Birmingham Area at High Risk of COVID Transmission

Every county in the Birmingham metropolitan area except Blount has been moved into the high-risk category for COVID-19 transmission.

Jefferson County’s positivity rate has been rising and now stands at 25%, according to the Alabama Department of Public Health, and the county has had an average of 291 new cases a day for the past seven days. Hospital admissions in the county are up somewhat, with 10 more patients over last week, for a 2% increase.

The swath of counties with high transmission risks means residents need to exercise more care, including making sure their vaccinations are up to date and wearing masks if they are at a high risk from the virus, said Dr. Wesley Willeford, Jefferson County Health Department’s medical director of disease control. He said health officials see no need now to issue mandates as they did in 2020.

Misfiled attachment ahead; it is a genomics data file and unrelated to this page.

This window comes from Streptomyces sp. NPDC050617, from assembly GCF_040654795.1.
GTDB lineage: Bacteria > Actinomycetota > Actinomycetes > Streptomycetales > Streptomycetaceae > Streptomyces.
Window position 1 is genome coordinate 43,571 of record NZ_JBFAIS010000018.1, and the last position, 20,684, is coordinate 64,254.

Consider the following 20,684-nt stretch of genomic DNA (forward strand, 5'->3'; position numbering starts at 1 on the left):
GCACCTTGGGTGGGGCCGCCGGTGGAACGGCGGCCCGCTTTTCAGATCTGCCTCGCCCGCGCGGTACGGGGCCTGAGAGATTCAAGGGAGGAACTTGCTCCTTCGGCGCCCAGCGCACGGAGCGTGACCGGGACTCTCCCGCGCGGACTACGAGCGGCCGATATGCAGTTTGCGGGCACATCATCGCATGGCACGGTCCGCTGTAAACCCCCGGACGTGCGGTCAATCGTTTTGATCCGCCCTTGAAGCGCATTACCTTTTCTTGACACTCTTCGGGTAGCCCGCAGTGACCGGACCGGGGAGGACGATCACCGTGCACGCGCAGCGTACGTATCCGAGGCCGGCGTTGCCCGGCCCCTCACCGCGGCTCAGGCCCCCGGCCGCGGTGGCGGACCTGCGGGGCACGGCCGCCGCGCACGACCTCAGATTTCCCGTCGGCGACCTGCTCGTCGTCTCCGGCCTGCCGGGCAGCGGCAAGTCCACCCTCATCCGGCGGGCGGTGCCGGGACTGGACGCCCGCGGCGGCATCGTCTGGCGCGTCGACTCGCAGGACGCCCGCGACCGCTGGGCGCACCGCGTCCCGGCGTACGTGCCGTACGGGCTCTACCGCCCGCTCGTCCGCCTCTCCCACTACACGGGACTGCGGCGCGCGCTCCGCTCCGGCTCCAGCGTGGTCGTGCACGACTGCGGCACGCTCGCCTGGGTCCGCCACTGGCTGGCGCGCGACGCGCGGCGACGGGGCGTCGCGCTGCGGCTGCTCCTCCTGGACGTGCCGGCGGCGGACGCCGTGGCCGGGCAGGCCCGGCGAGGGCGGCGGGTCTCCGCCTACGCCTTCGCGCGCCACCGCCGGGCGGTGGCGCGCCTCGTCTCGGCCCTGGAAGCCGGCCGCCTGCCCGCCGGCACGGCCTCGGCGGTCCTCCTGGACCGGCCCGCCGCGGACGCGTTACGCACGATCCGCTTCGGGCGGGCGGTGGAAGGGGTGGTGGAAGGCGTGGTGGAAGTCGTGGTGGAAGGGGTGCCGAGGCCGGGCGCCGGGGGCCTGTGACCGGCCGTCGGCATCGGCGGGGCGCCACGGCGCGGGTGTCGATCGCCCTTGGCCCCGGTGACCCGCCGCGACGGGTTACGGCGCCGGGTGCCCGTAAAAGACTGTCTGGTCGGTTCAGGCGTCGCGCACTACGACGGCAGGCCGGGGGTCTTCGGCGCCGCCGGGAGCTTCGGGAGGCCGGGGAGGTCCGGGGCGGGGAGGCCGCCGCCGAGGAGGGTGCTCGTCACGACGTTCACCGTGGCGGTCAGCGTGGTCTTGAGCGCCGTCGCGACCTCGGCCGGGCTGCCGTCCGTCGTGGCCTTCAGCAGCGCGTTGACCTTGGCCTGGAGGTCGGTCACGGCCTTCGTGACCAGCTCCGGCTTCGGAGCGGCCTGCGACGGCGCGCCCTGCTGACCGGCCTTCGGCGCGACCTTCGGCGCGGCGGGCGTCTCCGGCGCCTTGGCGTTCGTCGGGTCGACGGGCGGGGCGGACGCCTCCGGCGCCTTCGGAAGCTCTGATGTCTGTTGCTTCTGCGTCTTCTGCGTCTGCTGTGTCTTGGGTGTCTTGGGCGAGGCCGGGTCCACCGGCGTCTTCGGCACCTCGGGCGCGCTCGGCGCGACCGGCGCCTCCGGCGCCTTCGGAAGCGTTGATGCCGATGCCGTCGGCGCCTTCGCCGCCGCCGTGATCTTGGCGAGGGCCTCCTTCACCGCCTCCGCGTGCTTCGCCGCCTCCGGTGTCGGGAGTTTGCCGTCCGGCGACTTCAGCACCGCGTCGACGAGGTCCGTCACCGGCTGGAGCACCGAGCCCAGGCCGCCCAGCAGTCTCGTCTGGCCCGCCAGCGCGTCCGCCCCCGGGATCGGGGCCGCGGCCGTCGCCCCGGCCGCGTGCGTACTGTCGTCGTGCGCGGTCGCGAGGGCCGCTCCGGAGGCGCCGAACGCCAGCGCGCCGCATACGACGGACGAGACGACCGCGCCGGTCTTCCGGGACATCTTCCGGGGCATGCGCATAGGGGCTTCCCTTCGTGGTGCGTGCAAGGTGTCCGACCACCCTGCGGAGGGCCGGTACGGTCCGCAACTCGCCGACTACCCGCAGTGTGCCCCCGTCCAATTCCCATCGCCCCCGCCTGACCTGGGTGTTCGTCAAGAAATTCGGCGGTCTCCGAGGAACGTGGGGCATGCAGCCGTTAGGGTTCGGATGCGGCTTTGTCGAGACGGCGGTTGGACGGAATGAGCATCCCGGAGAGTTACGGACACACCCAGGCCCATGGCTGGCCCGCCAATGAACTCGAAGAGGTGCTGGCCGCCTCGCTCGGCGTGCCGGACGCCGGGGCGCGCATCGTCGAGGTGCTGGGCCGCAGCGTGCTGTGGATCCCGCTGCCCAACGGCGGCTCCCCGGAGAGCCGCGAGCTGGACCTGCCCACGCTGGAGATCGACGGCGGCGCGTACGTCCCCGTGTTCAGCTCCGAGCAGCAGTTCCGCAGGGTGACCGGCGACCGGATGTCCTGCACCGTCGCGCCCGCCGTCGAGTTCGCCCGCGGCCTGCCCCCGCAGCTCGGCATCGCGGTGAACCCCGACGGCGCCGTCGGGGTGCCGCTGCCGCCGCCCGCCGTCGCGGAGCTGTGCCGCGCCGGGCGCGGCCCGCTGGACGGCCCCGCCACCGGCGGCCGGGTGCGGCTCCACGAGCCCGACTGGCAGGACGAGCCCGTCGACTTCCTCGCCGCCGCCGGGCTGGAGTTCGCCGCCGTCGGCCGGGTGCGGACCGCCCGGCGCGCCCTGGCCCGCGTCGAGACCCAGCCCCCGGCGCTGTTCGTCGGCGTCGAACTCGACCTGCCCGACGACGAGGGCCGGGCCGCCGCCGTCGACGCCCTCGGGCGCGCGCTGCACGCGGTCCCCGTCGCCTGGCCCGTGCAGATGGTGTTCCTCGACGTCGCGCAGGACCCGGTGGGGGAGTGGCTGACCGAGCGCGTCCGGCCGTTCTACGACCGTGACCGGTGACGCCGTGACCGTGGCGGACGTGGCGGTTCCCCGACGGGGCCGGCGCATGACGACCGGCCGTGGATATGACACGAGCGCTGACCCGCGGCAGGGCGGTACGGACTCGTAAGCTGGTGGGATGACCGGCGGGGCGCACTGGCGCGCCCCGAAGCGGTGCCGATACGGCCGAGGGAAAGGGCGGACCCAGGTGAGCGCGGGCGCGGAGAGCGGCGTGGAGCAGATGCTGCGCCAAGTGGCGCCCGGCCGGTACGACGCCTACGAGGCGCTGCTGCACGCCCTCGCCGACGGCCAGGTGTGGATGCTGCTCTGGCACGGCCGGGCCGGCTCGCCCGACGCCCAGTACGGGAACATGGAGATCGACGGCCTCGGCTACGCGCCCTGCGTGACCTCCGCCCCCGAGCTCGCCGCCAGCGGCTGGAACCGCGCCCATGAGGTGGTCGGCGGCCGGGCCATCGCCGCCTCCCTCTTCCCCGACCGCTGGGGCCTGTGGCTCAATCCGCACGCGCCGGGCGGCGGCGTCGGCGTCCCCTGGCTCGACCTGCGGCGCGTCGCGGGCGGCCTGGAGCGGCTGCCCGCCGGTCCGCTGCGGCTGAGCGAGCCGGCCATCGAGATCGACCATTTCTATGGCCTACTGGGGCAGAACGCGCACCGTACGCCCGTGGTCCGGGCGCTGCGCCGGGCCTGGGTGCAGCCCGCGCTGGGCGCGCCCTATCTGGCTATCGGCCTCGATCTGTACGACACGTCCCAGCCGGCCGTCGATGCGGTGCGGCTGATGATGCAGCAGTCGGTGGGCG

Willeford said part of the reason for the rising cases is that immunity people developed during the winter peak of the virus began to wear off by mid-May, which is when the transmission level began to increase. Willeford said five months is about the average time for immunity to wear off after an exposure or vaccination.

“The decline (in immunity) as well as new variants occurring seemed to coincide with the beginning of the increase in cases,” he said.

Wes Stubblefield, northern district medical officer with the ADPH, added that the increase in cases also can be attributed to more people getting together, particularly indoors.

The question is how long transmission rates will continue to rise and when they will peak, which Willeford predicted would be in a month to six weeks.

“We don’t know, but we will keep seeing it for awhile, but at least we are not seeing severe forms of the virus, Stubblefield said.

He said the Food and Drug Administration next week is scheduled to discuss the possibility of a new vaccine for the original virus and a second one specific to the omicron variants.

Counties besides Jefferson with high transmission rates are Baldwin, Bibb, Cullman, Escambia, Henry, Madison, Shelby, St. Clair and Walker, according to the ADPH.

Statewide, there had been an average of 1,581 new COVID cases reported each day over the past 14 days as of Thursday, for a 55% increase over the period, according to the Centers for Disease Control.

Stubblefield said there are 350 patients hospitalized with COVID across the state, but he added, “That is just a fraction. when the number was once was up to 1,500 a day.”